Illinois Man Uses Nostalgic Tunes to Bring Joy to Fellow Retirees
Few things send a person down memory lane faster than music. Often, a tune brings back thoughts of happy, younger times, prompting foot taps and smiles.
That reaction is the impetus and goal behind the “Music in the Mornings” program Bruce Smith created at The Garlands of Barrington retirement community in Illinois. It’s nostalgic for community members whose average age is between 80- and 85-years-old.
“These songs bring back floods of memories,” he says. “Members think and talk about where they were and what they were doing 30 years ago.”
Bruce, a 75-year-old community member himself, started the monthly “Music in the Mornings” program in 2015. For each installment, held in The Garlands’ 40-seat, high-resolution theater, he searches YouTube for music that appeals to his generation, such as classical, Broadway hits and Big Band.
With assistance from the retirement community’s assistant director, Bruce, who has muscular dystrophy and is wheelchair-bound, creates a 2-hour video loop for the show that lasts from 9 a.m. to 11 a.m. Individual videos run roughly 3 minutes, giving members a wide variety of music to enjoy.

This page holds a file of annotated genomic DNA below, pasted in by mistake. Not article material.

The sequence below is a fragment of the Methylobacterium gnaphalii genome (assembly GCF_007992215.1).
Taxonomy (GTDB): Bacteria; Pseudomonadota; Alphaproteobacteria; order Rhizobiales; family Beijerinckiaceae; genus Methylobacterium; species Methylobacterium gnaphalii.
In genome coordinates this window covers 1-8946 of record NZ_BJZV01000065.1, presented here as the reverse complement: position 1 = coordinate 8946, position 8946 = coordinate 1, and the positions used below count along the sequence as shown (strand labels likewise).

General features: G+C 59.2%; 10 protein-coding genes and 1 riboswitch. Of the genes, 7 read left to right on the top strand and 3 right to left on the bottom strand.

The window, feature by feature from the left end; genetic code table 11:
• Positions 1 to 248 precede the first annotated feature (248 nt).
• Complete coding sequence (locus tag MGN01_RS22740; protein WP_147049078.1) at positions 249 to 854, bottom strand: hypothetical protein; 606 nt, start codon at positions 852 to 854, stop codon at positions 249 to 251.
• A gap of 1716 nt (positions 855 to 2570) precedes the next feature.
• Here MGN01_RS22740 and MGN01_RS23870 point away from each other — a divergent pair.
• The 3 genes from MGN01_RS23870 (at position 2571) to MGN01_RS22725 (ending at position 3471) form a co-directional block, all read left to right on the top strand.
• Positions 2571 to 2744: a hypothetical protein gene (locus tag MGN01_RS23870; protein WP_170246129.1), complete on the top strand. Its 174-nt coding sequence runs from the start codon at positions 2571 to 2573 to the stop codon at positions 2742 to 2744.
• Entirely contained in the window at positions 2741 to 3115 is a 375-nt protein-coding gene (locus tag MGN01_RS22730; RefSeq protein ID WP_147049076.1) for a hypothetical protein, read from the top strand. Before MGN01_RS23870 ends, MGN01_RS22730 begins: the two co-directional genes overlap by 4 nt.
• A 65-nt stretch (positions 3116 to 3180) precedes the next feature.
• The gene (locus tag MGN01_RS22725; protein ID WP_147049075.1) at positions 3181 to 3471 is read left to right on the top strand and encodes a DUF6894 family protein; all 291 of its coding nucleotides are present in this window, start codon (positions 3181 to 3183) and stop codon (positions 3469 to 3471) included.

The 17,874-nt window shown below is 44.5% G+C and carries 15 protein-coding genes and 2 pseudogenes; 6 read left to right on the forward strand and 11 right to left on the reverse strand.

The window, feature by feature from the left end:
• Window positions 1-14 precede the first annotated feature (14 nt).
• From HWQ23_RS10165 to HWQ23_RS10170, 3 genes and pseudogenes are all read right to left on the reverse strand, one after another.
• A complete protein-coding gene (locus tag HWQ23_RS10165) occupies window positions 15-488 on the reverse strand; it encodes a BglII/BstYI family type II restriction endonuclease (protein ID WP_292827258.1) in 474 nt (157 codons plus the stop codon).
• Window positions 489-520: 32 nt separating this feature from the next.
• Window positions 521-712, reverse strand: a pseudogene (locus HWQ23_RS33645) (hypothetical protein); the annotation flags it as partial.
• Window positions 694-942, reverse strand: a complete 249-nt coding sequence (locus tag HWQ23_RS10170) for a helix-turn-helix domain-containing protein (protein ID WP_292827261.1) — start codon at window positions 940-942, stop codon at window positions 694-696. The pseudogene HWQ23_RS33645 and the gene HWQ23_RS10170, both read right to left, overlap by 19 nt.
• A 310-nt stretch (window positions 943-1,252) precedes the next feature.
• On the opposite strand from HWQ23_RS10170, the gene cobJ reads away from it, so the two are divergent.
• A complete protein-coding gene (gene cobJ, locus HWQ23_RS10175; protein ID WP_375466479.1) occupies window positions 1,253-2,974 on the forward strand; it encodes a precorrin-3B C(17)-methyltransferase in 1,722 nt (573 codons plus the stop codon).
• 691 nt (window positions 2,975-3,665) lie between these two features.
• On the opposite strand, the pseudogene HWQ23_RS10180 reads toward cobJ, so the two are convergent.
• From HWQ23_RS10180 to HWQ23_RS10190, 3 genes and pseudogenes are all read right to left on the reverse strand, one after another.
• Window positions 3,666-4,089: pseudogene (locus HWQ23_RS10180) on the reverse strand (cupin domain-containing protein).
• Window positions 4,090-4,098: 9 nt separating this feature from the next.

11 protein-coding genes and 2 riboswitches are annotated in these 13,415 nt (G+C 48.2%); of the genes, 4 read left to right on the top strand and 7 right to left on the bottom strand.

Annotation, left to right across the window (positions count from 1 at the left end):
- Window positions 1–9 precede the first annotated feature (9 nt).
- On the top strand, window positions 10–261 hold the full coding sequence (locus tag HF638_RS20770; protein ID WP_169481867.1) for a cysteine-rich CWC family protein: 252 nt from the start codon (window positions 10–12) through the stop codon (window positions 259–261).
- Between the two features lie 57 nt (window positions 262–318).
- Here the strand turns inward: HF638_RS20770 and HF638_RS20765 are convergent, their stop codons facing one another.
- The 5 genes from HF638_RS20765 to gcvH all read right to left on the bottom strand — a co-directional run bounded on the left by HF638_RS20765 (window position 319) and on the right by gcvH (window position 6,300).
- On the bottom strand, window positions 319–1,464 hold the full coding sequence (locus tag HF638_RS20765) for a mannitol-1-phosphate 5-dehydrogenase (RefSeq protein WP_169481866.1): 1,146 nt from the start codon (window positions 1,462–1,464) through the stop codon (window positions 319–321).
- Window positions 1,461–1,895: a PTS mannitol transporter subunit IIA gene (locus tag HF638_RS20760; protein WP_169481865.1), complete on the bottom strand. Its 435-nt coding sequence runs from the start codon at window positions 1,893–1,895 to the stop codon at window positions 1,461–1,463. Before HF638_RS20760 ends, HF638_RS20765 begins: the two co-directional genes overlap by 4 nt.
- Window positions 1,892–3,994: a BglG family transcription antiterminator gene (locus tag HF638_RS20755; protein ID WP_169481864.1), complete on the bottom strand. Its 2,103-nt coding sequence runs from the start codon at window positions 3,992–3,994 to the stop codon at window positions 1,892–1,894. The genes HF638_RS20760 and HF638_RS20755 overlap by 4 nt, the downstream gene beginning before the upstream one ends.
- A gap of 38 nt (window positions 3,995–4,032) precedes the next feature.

The events are so popular, he says, there are often two or three showings with no empty seats.
Bruce also holds a leadership role in the community as the Member Advisory Council chairman. The council is the liaison between members and Garlands’s leadership. Terms last three years, Bruce says.
It’s a position he takes seriously.
“If you’re living somewhere 24/7, and it’s your home, you’re invested in it,” he says. “You want to make it something you can all be proud of.”
During his term, Bruce has led the push for more security cameras in the community, as well as the switch to using transponders — instead of access cards — to open the garage. The latter move helps members avoid extreme weather exposure from rolling down their windows when coming home.
These volunteer activities keep him busy, and Bruce says he doesn’t plan to quit.
“I’m not reluctant to volunteer. I jump into things feet first,” he says. “When I was working, I was up to my eyeballs with my job. Now, I have time to volunteer.”